For example ,

y = 17(22+x)^(41-x)^30

I tried to use math code but it didn't show the exponential numbers/function properly

$\displaystyle y = 17(22+x) ^(41-x) ^30$

- May 6th 2010, 02:00 AMNoraHow to diffrentiate an exponential function to the function base ?
For example ,

y = 17(22+x)^(41-x)^30

I tried to use math code but it didn't show the exponential numbers/function properly

$\displaystyle y = 17(22+x) ^(41-x) ^30$ - May 6th 2010, 02:07 AMFailure
- May 6th 2010, 02:12 AMNora
Thank you could you please tell me why use e^ln(y) ?(i mean the last two steps )

- May 6th 2010, 02:36 AMFailure
Why? - Well, because you do not have a rule to differentiate something like $\displaystyle f(x):= u(x)^{v(x)}$ directly (analogous to the product rule or the quotient rule, that is). Instead you do it like this:

$\displaystyle f'(x)=\left(u(x)^{v(x)}\right)'=\left(e^{v(x)\ln u(x)}\right)'=e^{v(x)\ln u(x)}\cdot\left(v(x)\ln u(x)\right)'$

where the last equality holds because of the chain rule. Now you can apply the product rule (and for $\displaystyle \ln u(x)$ the chain rule again) and are done:

$\displaystyle =u(x)^{v(x)}\cdot \left(v'(x)\ln u(x)+v(x)\cdot\frac{1}{u(x)}\cdot u'(x)\right)$ - May 6th 2010, 02:51 AMNora
aha I got it .. So it's a rule like other rules (Exponential , product , log ....from where you can get directly the derivative

Thank you so much :)

I'll solve the equation right now (Happy) - May 6th 2010, 02:57 AMFailure
Um, well, yes you might take it as a rule like the other rules, but you would not want to actually

*memorize*it, like you did (or should do) with the other, much more important rules: first, because it is not used that often, and, second, because it is easier to remember that you can replace $\displaystyle y=u(x)^{v(x)}$ by $\displaystyle y=e^{v(x)\ln u(x)}$ and then apply the rules that you already know about.

P.S: Please note that I have made a silly mistake in my first reply to your question that I have now corrected: the constant factor 17 in front of the power-term can (and should) be left as a factor in front of the remaining exponential mess... - May 6th 2010, 04:53 AMNora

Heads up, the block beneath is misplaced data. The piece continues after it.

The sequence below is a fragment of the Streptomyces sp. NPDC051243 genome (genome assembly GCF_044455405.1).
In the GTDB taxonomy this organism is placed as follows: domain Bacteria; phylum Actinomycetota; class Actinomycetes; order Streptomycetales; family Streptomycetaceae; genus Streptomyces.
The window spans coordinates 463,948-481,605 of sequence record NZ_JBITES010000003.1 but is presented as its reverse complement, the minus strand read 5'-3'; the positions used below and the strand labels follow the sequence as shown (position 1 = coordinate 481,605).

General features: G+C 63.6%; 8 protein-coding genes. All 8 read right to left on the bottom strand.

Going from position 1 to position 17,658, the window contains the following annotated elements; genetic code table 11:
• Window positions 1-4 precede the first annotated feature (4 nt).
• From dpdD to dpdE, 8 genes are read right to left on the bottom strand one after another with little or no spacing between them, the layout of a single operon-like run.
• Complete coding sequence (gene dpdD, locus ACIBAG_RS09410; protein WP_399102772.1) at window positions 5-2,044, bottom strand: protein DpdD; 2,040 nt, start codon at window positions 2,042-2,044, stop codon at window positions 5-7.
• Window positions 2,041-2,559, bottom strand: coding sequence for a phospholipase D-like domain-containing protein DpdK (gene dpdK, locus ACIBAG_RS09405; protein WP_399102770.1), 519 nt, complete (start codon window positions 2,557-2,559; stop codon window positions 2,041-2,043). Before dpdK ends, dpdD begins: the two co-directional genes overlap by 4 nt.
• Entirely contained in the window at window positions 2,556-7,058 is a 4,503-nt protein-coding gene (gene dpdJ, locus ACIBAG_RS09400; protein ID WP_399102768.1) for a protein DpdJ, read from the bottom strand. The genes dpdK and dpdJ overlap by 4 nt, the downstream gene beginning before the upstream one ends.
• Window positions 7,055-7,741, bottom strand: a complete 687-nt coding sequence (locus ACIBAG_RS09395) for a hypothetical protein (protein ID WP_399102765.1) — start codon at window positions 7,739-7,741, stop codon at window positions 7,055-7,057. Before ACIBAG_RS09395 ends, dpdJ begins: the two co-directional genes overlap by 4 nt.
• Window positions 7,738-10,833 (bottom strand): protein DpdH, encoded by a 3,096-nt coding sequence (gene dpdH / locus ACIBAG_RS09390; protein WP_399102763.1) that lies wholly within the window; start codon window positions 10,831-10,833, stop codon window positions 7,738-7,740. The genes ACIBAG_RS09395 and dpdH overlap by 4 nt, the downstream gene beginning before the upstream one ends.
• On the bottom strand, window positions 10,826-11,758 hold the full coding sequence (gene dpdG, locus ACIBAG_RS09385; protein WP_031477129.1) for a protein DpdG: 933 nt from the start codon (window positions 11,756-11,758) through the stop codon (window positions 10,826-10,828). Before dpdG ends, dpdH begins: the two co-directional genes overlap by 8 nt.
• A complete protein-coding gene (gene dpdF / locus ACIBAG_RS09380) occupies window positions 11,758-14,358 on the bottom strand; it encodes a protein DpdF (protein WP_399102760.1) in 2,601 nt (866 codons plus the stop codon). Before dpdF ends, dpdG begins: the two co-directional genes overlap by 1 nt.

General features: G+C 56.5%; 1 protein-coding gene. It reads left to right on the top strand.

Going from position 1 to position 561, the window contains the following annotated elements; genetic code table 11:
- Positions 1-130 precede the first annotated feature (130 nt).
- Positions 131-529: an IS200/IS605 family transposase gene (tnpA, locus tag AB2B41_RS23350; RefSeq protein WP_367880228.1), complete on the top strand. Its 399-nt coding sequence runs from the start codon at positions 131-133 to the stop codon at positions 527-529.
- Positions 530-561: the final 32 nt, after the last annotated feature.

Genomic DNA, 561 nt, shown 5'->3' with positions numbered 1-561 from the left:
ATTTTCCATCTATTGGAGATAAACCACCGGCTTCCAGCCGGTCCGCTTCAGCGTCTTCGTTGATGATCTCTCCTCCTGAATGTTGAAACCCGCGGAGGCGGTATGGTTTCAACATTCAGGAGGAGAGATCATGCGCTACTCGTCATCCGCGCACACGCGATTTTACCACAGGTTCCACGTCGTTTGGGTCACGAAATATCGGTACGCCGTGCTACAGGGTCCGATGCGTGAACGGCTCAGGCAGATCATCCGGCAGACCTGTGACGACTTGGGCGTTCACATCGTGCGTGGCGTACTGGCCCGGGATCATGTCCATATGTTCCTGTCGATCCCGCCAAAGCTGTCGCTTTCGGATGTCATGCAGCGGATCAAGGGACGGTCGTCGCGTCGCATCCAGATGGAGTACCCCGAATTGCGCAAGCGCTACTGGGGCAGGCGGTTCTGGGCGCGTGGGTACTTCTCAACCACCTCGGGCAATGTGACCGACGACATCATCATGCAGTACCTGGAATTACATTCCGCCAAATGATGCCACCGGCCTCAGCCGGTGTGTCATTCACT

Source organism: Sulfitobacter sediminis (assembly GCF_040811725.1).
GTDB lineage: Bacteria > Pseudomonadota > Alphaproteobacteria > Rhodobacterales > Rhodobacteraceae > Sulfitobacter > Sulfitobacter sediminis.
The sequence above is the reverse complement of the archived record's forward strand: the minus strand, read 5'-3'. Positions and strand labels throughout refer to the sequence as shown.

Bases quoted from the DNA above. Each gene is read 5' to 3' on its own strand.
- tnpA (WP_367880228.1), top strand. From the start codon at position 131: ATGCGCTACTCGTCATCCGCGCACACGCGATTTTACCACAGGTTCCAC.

well , It's already written in my book .. when you've said it's a rule I grabbed my book to look for it then I found it under (exponential function to the base of constant ) and compare it to your explanation it was so helpful :)

Thank you :) :)

and yes the number 17 i knew it was mistake because it's constant and can't be included in derivative :) thank you for clarifying

you made my calculus life easier (Rofl) - May 6th 2010, 06:56 AMSoroban
Hello, Nora!

Use logarithmic differentiation.

Quote:

$\displaystyle y \;=\; 17(22+x)^{(41-x)^{30}} $

Take logs: .$\displaystyle \ln(y) \;=\;\ln\bigg[17(22+x)^{(41-x)^{30}}\bigg] \;=\;(41-x)^{30}\cdot\ln[17(22+x)]

$

Differentiate implicitly: .$\displaystyle \frac{1}{y}\!\cdot\!y' \;=\;(41-x)^{30}\cdot\frac{17}{17(22+x)} + 30(41-x)^{29}(-1)\cdot\ln[17(22+x)] $

. . $\displaystyle \frac{y'}{y} \;=\;\frac{(41-x)^{30}}{x+22} - 30(41-x)^{29}\cdot\ln[17(22+x)] \;=\;$ .$\displaystyle \frac{(41-x)^{29}}{x+22}\bigg[(41-x) - 30(22+x)\ln[17(22+x)]\bigg]$

. . $\displaystyle y' \;=\;y\cdot\frac{(41-x)^{29}}{22+x}\bigg[(41-x) - 30(22+x)\ln[17(22+x)]\bigg] $

. . $\displaystyle y' \;=\;17(22+x)^{(41-x)^{30}}\cdot\frac{(41-x)^{29}}{22+x} \bigg[(41-x) - 30(22+x)\ln[17(22+x)]\bigg]

$

- May 6th 2010, 06:59 AMgrgrsanjaythank you
i was looking for this problem

- May 6th 2010, 07:08 AMHallsofIvy
With something like "$\displaystyle y= f(x)^{g(x)}$", there are two simple

**mistakes**we could make:

1) Treat the exponent, g(x), as a constant and use the "power rule" to get

"$\displaystyle y'= g(x)f(x)^{g(x)-1}f'(x)$".

2) Treat the base, f(x), as a constant and use the "exponential rule" to get "$\displaystyle y'= ln(f(x)) f(x)^{g(x)}g'(x)$.

The interesting thing is that the correct derivative is the**sum**of those two errors!

Taking the logarithm of both sides of $\displaystyle y= f(x)^{g(x)}$, $\displaystyle ln(y)= g(x) ln(f(x))$. On the left side, $\displaystyle (ln(y))'= \frac{1}{y} y'$. On the right, using the product rule, $\displaystyle (g(x)ln(f(x))'= g'(x)ln(f(x)+ \frac{g(x)}{f(x)}f'(x)$.

Multiplying on both sides of $\displaystyle \frac{1}{y}y'= g'(x)ln(f(x))+ \frac{g(x)}{f(x)}f'(x)$ by $\displaystyle y= f(x)^{g(x)}$, we get

$\displaystyle y'= ln(f(x))f(x)^{g(x)}g'(x)+ g(x)f(x)^{g(x)- 1} g'(x)$. - May 6th 2010, 07:42 AMgrgrsanjay
- May 9th 2010, 08:55 AMNoraThank you very much for helping me (Clapping)

**Soroban**

__HallsofIvy__